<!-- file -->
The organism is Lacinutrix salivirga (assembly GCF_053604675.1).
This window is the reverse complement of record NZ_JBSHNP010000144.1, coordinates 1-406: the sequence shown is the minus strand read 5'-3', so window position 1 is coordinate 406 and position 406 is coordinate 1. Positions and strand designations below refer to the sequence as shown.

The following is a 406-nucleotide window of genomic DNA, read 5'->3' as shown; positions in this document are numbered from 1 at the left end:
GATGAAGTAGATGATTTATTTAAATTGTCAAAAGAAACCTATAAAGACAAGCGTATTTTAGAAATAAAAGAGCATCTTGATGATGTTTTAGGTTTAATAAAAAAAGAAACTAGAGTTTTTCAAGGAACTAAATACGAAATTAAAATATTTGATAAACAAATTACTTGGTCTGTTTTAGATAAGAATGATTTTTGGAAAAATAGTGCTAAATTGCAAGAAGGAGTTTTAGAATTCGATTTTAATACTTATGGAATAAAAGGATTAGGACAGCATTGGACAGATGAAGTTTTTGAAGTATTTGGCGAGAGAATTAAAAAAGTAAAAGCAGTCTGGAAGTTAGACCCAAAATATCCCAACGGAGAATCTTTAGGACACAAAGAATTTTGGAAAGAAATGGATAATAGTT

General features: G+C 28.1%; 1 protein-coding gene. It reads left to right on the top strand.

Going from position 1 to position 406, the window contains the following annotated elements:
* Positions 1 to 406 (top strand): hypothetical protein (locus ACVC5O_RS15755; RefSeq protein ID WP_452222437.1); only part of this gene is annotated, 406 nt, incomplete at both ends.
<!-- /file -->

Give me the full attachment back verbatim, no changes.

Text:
The organism is Lacinutrix salivirga (assembly GCF_053604675.1).
This window is the reverse complement of record NZ_JBSHNP010000144.1, coordinates 1-406: the sequence shown is the minus strand read 5'-3', so window position 1 is coordinate 406 and position 406 is coordinate 1. Positions and strand designations below refer to the sequence as shown.

The following is a 406-nucleotide window of genomic DNA, read 5'->3' as shown; positions in this document are numbered from 1 at the left end:
GATGAAGTAGATGATTTATTTAAATTGTCAAAAGAAACCTATAAAGACAAGCGTATTTTAGAAATAAAAGAGCATCTTGATGATGTTTTAGGTTTAATAAAAAAAGAAACTAGAGTTTTTCAAGGAACTAAATACGAAATTAAAATATTTGATAAACAAATTACTTGGTCTGTTTTAGATAAGAATGATTTTTGGAAAAATAGTGCTAAATTGCAAGAAGGAGTTTTAGAATTCGATTTTAATACTTATGGAATAAAAGGATTAGGACAGCATTGGACAGATGAAGTTTTTGAAGTATTTGGCGAGAGAATTAAAAAAGTAAAAGCAGTCTGGAAGTTAGACCCAAAATATCCCAACGGAGAATCTTTAGGACACAAAGAATTTTGGAAAGAAATGGATAATAGTT

General features: G+C 28.1%; 1 protein-coding gene. It reads left to right on the top strand.

Going from position 1 to position 406, the window contains the following annotated elements:
* Positions 1 to 406 (top strand): hypothetical protein (locus ACVC5O_RS15755; RefSeq protein ID WP_452222437.1); only part of this gene is annotated, 406 nt, incomplete at both ends.